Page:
The Persistent Mystery of How Many People Vote for Santa Claus

Joke ballots go uncounted (but that doesn't stop people from trying).

Vote Santa! (Photo: vierra/shutterstock.com)

Every election, there are a number of votes that are tabulated but remain uncounted. In other words, no one knows how many votes in a presidential election go to fictional characters, inanimate objects, or other ineligible people or concepts.

Not even Santa Claus knows how many votes Santa Claus got in either 2008 or 2012, when he was legally registered with the Federal Election Commission as a write-in candidate in just over a dozen states. “I have no idea. Most of the states don’t count them unless the exit polls show that 20,000 people or whatever said they voted for Santa Claus,” says Claus.

It’s unlikely that enough people will ever vote for Santa Claus to actually provoke election commissions to count those votes, but Santa gets votes every election.

Claus, 68, lives in North Pole, Alaska, and possesses a voice that sounds like a warm wool sweater. He was born under the name Thomas O’Connor, and spent much of his life in New York City, where he was, he says, in charge of security at Port Authority (the city’s main bus terminal) and was a special assistant to the deputy police commissioner of New York City, along with various other governmental positions. There, he says, he became deeply invested in children’s issues: everything from abandonment to adoption to homelessness to healthcare to abuse. (Claus himself has one stepson, who’s now in his late 30s.)

 A screengrab from the North Pole Alaska website. (Photo: northpolealaska.com)

Years later, while living on the Nevada edge of Lake Tahoe, he decided to grow his beard out, and was surprised to find that it emerged from his face shock-white. This new beard, plus his general appearance and demeanor, logically connected him to Santa Claus. Soon enough—“11 years ago this May”—he legally changed his name to Santa Claus, and then moved to North Pole, Alaska, a small town near Fairbanks.

Claus, who is one of a small group of people who have changed their name in honor of Father Christmas, gained some notoriety in 2008 and 2012 for his presidential campaign, complete with buttons and a slogan and all the necessary paperwork. Late last year, he sparked another round of stories due to being elected to the North Pole City Council on the strength of a write-in campaign. “Name recognition is a big element for any campaign,” says Claus, “Ultimately, Santa Claus, it’s easy to remember, and it’s easy to spell.”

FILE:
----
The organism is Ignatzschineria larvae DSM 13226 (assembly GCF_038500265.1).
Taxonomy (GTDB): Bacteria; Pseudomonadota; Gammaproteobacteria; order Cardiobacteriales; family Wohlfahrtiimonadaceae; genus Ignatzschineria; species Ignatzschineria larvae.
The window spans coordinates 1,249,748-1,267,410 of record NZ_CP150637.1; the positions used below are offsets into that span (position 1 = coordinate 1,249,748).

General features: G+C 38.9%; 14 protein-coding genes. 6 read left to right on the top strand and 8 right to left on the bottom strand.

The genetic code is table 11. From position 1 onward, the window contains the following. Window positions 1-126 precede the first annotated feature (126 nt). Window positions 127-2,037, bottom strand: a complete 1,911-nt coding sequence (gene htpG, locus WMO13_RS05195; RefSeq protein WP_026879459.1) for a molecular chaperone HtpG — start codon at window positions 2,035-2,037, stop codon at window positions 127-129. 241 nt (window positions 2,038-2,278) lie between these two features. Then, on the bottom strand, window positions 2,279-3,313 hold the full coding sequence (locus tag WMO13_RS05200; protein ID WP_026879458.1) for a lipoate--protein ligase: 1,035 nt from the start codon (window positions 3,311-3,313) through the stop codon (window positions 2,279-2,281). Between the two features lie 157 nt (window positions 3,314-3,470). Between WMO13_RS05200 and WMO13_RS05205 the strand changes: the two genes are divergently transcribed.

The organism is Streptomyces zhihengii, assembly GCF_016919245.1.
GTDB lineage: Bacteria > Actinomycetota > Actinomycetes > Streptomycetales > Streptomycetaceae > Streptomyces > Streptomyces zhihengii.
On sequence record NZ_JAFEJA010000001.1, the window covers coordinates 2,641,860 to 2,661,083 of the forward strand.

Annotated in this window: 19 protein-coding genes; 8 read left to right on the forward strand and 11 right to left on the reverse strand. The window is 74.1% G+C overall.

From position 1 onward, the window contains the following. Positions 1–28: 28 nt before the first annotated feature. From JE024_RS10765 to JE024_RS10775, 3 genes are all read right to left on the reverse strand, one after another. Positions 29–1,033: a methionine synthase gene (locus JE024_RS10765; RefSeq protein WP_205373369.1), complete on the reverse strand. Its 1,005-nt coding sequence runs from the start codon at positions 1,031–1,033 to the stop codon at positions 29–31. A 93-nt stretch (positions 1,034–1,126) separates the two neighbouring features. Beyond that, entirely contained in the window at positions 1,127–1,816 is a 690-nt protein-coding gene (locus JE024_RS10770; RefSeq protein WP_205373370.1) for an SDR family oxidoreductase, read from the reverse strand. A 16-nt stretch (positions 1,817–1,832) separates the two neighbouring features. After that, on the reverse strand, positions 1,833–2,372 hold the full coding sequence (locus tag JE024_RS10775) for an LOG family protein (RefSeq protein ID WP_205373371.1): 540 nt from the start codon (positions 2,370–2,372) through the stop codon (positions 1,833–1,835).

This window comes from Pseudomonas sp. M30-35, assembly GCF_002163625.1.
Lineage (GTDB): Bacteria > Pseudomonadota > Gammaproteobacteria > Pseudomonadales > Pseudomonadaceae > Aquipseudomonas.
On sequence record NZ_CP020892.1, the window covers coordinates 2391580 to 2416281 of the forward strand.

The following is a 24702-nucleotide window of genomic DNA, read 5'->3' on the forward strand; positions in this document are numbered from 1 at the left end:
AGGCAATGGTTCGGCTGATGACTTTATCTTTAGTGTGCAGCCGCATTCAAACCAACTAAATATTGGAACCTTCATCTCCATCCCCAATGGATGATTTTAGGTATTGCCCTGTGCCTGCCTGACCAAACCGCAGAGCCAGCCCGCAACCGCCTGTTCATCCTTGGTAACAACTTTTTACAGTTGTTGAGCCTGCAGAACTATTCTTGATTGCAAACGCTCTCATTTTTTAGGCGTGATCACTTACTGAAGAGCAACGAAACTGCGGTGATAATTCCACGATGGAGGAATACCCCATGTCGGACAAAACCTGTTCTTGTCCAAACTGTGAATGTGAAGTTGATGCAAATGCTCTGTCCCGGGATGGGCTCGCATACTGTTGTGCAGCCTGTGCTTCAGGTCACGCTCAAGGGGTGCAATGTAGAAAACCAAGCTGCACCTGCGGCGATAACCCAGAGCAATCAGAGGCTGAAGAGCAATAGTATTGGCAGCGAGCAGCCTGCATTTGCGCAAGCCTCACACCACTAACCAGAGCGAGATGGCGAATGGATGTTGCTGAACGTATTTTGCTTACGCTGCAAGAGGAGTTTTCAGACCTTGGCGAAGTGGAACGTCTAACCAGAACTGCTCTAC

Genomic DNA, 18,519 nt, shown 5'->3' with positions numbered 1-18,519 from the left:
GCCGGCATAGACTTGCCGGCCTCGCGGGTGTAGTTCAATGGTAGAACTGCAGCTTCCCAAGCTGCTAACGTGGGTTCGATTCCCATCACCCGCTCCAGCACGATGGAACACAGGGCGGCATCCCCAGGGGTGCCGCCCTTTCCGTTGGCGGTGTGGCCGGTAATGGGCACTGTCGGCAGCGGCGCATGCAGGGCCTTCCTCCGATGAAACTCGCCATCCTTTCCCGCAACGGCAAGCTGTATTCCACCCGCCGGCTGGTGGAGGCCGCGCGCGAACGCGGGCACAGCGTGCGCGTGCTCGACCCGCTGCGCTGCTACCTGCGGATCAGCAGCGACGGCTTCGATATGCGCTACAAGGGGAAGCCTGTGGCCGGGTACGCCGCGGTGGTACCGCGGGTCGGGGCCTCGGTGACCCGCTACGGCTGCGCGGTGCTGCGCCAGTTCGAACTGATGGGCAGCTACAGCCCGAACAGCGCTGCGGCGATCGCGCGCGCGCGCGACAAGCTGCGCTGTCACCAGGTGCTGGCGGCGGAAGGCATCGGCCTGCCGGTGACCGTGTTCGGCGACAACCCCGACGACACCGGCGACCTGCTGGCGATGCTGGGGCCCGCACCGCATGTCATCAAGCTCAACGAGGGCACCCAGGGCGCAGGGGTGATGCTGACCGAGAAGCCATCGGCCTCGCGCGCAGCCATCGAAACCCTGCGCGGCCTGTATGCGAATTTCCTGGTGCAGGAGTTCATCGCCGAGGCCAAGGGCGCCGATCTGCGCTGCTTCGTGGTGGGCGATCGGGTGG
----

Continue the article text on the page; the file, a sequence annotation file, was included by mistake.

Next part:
The front page of Santa Claus's website. (Photo: santaclausnorthpolealaska.com

Protest votes, as they’re called, have a long history in this country; Michael Moore famously started a campaign to elect a ficus tree to Congress, and joke votes are common. Fictional characters are also routine, but the selection is oddly small: Disney characters loom large. Mickey Mouse, as The American Prospect reported, gets the lion’s share of fictional character votes, with Donald Duck being a perennial favorite. In 2008, the state of Vermont begged voters to stop writing in fictional candidates, with the secretary of state admitting that, “Occasionally, I would write in my husband's name because I love him and I thought it was cute.” Santa Claus remains a popular choice for people looking to throw away their votes.

What would possess someone to write in Mickey Mouse or Santa Claus in an election? It’s not really a protest, like Moore’s ficus tree, nor is it a current meme, like Neil deGrasse Tyson, nor is it, frankly, funny, at all. It is a truly boring and bad joke to write “Santa Claus” on your presidential ballot.

But the real (“real”) Claus doesn’t quite think so. He is, despite the very particular life choices he’s made, neither dumb nor boring. During our conversation I found him wryly funny, fully self-aware, and extremely articulate and well-versed in politics. His campaign and indeed his life have focused on serious things. He is, he says, a monk, and his view of Christmas is not exactly what joyous children expect: he takes a historical view, seeing Santa as suited for the Feast of Saint Nicholas, and tells children when they ask him for presents that they should focus on giving rather than receiving.

Signage in Santa's home town: North Pole, Alaska. (Photo: Amy Meredith)

His issue platform changes over time, though, just like a real politician. Claus entered the news for his opposition to a measure that would ban medical marijuana dispensaries and grow operations in North Pole, despite laws that make them legal throughout the state. (Claus says he is a medical marijuana patient, used to treat cancer.)

This year, Claus elected not to run, citing the expense and overall headache of struggling with various election commissions to even allow himself as a write-in candidate. (Forget about getting on the ballot; this is just making sure if he was somehow elected through write-in votes, it would count.) So who’ll earn Santa’s vote this year? “I like what Bernie has to say,” he says. “In fact his platform partly resembles mine, back when I ran. So I have an affinity for Bernie.”